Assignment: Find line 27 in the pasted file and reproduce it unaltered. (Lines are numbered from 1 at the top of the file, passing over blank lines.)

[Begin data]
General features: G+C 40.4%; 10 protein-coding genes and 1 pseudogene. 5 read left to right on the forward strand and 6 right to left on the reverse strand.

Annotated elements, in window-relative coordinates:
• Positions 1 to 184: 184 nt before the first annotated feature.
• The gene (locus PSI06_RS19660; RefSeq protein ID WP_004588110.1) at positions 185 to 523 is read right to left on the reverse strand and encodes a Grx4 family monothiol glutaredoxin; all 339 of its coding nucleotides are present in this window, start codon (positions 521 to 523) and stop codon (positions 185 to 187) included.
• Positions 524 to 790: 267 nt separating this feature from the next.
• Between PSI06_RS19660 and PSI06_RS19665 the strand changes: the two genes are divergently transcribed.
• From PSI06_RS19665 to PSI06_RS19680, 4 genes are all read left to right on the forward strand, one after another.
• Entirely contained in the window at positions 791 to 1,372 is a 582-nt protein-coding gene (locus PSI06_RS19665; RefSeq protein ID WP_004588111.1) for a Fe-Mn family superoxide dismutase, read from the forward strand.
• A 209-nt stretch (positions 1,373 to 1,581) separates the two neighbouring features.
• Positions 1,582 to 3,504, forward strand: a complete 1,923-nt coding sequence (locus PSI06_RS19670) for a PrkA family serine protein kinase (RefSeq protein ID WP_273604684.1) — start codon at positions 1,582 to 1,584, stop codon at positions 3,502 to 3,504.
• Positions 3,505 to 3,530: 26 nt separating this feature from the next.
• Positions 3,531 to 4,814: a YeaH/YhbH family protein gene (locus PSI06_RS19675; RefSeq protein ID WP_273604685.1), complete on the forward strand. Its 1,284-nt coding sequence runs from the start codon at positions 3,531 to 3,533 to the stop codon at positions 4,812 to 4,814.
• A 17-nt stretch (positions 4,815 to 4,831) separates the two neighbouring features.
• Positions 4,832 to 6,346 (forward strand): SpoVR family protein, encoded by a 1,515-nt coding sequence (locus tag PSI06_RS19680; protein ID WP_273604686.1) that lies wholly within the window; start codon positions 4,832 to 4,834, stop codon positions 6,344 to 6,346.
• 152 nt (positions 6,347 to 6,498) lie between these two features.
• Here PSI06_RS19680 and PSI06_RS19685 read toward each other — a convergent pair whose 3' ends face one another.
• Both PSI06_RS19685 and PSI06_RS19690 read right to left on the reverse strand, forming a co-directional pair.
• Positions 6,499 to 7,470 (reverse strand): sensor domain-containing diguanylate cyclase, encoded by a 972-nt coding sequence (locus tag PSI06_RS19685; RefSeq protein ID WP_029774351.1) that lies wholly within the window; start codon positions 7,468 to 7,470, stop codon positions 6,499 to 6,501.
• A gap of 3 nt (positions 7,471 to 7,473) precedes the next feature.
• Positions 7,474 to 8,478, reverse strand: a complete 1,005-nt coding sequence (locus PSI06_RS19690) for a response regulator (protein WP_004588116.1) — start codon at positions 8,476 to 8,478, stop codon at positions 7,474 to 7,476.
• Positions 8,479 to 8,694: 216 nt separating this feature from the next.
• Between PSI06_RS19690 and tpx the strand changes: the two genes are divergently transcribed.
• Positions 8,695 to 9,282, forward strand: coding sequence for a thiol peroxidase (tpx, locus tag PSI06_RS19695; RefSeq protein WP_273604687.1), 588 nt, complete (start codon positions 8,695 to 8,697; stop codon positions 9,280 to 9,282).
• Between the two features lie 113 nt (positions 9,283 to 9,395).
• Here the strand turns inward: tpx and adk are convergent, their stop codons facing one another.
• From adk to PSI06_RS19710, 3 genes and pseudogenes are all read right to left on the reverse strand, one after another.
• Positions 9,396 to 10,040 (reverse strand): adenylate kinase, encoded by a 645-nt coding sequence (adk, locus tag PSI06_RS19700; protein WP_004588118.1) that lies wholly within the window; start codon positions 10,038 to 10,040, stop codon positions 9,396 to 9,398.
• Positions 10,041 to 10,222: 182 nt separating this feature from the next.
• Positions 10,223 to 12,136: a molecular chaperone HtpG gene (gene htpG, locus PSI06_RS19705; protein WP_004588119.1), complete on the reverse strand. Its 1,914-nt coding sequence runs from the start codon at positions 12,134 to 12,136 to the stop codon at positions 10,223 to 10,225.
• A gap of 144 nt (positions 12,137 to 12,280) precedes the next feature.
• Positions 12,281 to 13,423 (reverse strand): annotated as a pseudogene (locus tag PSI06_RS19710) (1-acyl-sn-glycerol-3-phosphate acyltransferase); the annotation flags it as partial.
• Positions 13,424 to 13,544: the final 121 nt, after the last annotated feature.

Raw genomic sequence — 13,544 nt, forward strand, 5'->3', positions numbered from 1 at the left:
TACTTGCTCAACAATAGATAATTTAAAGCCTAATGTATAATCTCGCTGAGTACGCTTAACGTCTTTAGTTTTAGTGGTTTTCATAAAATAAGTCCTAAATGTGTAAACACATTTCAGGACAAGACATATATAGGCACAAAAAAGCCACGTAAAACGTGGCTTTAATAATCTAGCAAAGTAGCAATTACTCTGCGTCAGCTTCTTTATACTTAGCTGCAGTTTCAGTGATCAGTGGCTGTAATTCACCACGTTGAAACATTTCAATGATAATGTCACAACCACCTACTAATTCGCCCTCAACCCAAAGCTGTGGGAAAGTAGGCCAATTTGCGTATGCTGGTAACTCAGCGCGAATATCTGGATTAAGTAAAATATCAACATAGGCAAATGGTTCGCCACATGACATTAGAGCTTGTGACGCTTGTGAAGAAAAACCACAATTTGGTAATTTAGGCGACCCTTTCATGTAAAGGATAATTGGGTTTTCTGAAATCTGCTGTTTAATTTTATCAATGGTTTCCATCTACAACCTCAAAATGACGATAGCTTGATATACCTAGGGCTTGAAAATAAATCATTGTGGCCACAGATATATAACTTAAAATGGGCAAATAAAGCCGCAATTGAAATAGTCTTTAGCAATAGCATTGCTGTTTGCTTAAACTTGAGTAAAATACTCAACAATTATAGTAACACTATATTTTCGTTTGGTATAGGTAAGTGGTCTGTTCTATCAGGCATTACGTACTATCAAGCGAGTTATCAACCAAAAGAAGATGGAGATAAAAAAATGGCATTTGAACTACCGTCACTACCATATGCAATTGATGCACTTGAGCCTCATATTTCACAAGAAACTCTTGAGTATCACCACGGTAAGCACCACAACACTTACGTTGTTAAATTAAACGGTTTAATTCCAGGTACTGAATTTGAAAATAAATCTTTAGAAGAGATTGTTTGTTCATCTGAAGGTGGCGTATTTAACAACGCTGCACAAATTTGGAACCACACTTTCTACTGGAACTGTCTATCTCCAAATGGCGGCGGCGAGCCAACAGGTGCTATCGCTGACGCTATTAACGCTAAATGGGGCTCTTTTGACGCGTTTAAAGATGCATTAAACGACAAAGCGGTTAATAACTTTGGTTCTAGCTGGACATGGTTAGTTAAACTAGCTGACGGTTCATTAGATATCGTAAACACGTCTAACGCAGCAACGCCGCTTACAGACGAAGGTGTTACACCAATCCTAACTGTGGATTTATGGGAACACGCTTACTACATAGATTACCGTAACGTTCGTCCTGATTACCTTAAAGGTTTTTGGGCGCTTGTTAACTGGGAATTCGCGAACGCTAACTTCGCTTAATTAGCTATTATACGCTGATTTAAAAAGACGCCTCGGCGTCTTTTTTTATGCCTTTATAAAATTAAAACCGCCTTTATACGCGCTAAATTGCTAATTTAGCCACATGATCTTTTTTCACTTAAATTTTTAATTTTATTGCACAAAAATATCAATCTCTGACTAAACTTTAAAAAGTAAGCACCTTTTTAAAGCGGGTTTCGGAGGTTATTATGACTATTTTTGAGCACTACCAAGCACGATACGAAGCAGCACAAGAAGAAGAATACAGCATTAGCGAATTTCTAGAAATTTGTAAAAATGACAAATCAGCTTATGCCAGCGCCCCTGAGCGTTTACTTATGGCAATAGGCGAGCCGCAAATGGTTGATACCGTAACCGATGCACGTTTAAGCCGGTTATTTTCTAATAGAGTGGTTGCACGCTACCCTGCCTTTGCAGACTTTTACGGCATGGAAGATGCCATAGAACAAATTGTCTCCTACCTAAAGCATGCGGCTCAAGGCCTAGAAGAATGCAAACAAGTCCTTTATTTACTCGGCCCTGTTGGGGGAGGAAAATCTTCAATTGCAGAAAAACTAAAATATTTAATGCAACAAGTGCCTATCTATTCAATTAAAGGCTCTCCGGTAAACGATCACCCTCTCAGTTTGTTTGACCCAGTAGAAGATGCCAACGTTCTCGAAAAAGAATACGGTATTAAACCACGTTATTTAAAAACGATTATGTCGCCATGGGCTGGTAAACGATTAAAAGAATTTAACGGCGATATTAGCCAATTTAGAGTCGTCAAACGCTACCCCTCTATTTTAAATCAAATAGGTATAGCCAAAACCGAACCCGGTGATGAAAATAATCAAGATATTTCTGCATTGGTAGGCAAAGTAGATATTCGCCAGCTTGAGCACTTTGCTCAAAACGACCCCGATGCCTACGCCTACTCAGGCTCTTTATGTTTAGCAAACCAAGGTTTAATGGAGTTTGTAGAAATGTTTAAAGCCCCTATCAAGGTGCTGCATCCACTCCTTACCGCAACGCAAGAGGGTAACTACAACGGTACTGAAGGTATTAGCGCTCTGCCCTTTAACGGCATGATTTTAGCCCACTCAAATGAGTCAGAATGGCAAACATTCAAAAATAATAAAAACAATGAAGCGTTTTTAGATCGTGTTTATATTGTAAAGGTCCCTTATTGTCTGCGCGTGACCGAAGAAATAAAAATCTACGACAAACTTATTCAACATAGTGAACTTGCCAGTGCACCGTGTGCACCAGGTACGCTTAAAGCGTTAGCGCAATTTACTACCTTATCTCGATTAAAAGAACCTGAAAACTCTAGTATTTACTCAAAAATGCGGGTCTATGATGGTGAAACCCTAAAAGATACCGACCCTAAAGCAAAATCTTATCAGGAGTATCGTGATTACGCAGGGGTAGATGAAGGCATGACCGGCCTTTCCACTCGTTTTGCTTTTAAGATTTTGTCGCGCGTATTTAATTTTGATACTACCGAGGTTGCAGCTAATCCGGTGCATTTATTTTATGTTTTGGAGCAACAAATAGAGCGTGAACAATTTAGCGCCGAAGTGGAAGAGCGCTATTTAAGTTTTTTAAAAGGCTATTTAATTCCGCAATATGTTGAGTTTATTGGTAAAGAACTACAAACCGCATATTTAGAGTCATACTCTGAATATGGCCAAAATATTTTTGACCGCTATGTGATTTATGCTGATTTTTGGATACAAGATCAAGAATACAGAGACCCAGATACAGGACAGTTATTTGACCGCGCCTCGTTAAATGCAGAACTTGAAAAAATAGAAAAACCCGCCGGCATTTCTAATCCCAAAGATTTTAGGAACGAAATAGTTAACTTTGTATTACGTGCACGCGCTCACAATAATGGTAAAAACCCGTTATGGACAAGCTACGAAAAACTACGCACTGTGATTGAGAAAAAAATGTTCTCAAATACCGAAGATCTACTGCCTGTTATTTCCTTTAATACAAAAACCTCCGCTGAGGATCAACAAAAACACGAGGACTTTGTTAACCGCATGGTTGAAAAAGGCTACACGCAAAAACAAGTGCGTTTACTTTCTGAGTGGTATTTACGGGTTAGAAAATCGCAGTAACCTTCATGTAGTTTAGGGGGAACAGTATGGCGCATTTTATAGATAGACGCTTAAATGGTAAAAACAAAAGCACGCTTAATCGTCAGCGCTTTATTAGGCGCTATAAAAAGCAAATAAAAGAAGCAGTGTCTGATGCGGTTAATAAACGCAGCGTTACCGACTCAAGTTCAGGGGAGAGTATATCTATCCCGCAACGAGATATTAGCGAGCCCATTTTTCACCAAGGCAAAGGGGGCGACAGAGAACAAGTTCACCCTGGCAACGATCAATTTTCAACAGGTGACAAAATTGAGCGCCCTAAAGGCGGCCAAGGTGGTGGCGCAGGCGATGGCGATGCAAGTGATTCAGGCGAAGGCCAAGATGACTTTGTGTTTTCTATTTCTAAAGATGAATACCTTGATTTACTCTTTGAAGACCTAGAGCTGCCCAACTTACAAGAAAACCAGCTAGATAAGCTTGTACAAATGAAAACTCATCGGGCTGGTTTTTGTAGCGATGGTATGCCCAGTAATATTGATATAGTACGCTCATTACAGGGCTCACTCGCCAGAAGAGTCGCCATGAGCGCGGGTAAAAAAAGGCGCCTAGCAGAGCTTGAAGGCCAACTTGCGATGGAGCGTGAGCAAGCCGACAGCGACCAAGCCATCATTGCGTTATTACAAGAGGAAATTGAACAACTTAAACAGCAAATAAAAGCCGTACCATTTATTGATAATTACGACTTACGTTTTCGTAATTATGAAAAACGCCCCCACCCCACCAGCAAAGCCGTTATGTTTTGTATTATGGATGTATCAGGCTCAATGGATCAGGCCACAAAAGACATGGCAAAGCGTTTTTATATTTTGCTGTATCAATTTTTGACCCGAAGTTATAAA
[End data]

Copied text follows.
• Positions 9,396 to 10,040 (reverse strand): adenylate kinase, encoded by a 645-nt coding sequence (adk, locus tag PSI06_RS19700; protein WP_004588118.1) that lies wholly within the window; start codon positions 10,038 to 10,040, stop codon positions 9,396 to 9,398.